Skip to main content

The Manual may earn a commission when you buy through links on our site.

Life-Saving Outdoor Self-Defense Skills from an Ex CIA Spy

While the outdoors is filled with wonderful things like nature and hiking, potential dangers like poison ivy and bear attacks also lurk. However, other risks can come in the form of people. Because one is often alone or far from help in rural environments, understanding self-defense and survival skills can be the difference between life and death.

Jason Hanson, a former CIA officer, and Arlington County Police officer, is one of the most sought-after experts in this field. The bestselling author of , Hanson is also the founder of Spy Escape & Evasion, a company that provides self-defense and situational awareness training. Ever wonder what it’s like to have the skills and training of a CIA officer? Each year, Hanson hosts Ultimate Spy Week, a week of hands-on self-defense, gun handling, evasive driving, and escape techniques training. Hanson is a wealth of knowledge and is here to help you stay safe while enjoying the great outdoors.

Jason Hanson on the gun range with a student.
Jason Hanson (center) demonstrating pistol shooting techniques with a student at Ultimate Spy Week. Andrew Grimshaw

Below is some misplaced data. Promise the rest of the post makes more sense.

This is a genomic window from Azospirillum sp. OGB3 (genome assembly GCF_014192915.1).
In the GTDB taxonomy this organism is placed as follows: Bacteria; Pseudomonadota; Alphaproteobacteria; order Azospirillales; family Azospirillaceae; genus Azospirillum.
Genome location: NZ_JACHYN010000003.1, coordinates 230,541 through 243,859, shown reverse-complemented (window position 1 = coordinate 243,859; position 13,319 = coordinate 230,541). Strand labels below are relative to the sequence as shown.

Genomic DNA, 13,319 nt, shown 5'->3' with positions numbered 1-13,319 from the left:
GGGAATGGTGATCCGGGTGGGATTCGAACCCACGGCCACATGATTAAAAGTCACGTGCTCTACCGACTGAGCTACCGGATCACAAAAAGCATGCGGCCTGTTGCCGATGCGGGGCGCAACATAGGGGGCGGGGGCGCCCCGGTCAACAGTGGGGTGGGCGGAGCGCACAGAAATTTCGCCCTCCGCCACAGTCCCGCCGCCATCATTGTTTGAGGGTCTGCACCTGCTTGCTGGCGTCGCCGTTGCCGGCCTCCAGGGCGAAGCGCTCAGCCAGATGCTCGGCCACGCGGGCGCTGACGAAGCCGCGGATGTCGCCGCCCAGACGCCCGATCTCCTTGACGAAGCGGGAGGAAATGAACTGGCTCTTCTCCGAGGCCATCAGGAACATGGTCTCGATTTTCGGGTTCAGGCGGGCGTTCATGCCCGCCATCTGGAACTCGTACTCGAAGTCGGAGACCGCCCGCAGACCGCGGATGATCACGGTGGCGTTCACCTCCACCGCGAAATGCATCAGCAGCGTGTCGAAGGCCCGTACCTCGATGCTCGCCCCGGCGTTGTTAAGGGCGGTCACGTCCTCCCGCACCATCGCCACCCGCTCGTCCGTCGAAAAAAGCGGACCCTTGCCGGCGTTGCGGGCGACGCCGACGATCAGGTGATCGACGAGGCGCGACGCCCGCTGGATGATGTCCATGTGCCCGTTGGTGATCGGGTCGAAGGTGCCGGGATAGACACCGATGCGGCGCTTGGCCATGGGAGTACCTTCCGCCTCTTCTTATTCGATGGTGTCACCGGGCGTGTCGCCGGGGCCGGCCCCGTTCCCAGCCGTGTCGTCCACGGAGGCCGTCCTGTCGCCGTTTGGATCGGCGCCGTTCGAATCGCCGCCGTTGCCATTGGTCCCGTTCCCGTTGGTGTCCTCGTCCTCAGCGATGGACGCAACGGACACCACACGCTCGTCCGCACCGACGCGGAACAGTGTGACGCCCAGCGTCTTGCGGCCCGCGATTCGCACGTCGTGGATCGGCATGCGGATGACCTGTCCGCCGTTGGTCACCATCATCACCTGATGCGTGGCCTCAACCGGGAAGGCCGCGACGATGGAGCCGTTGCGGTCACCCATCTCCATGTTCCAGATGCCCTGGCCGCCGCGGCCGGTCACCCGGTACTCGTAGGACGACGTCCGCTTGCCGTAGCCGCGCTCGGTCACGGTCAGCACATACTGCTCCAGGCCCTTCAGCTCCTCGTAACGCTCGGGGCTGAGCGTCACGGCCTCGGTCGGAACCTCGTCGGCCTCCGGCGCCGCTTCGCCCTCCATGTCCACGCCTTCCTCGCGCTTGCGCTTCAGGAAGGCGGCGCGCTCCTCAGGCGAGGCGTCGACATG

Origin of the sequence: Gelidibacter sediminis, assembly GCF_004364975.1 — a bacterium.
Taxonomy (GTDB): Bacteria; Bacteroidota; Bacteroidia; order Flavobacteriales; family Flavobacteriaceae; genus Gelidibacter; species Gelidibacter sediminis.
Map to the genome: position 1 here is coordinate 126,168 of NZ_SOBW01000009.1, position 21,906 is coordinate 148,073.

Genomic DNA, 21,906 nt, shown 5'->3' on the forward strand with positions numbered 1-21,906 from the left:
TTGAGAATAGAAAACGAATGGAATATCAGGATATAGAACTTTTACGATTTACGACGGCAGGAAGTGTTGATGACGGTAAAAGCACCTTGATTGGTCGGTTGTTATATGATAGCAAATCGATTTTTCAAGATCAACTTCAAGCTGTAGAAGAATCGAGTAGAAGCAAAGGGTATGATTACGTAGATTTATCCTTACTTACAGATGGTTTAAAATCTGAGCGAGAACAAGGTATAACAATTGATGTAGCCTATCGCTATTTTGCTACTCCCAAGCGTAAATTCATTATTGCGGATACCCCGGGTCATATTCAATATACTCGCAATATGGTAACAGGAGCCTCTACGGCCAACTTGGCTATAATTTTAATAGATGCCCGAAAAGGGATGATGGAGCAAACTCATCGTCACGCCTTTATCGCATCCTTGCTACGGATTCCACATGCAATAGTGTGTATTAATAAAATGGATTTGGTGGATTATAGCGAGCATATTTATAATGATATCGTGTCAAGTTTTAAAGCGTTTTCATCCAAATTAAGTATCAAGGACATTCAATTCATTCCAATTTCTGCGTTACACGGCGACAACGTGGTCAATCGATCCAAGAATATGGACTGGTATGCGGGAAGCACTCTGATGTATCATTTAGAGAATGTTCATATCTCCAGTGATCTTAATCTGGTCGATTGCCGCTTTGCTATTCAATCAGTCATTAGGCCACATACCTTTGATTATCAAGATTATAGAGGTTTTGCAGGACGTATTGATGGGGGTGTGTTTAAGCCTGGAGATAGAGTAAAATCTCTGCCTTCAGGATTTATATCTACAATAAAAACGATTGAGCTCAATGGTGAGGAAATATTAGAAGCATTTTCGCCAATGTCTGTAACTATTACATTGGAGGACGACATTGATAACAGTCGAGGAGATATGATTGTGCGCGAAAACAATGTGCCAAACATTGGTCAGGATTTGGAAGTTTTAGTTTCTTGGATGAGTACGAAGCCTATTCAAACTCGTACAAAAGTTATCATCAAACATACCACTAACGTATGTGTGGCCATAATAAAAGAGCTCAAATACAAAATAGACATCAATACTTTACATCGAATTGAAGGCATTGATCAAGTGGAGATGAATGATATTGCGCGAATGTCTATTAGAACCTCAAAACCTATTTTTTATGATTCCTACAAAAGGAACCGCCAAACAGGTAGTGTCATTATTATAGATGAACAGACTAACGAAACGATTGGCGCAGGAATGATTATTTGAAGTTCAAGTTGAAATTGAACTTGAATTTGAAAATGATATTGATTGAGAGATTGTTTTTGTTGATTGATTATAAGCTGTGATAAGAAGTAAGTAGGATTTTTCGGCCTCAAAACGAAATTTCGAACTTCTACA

What to Do if Someone is Following You

One of the biggest mistakes Hanson sees from people is a lack of situational awareness. “I use a flip phone — I’ve never sent a text message in my life,” said Hanson. “I’m not staring at my phone like most of society, hiking down the trail, having no idea that some creepy weirdo is getting close to them.” While hiking or camping outdoors, help can often be far away, making it critical to be aware of your surroundings.

A unique element of being in a rural environment is that it’s a lot easier to notice if you’re being followed. In the spy world, Hanson would run an SDR (Surveillance Detection Route) to determine if anyone was following him. For instance, if Hanson needed to meet with a source at a cafe at 1 p..m, he would leave several hours earlier and run a series of errands at different locations to see if he was being followed. In layperson’s terms, don’t go straight from point A to point B.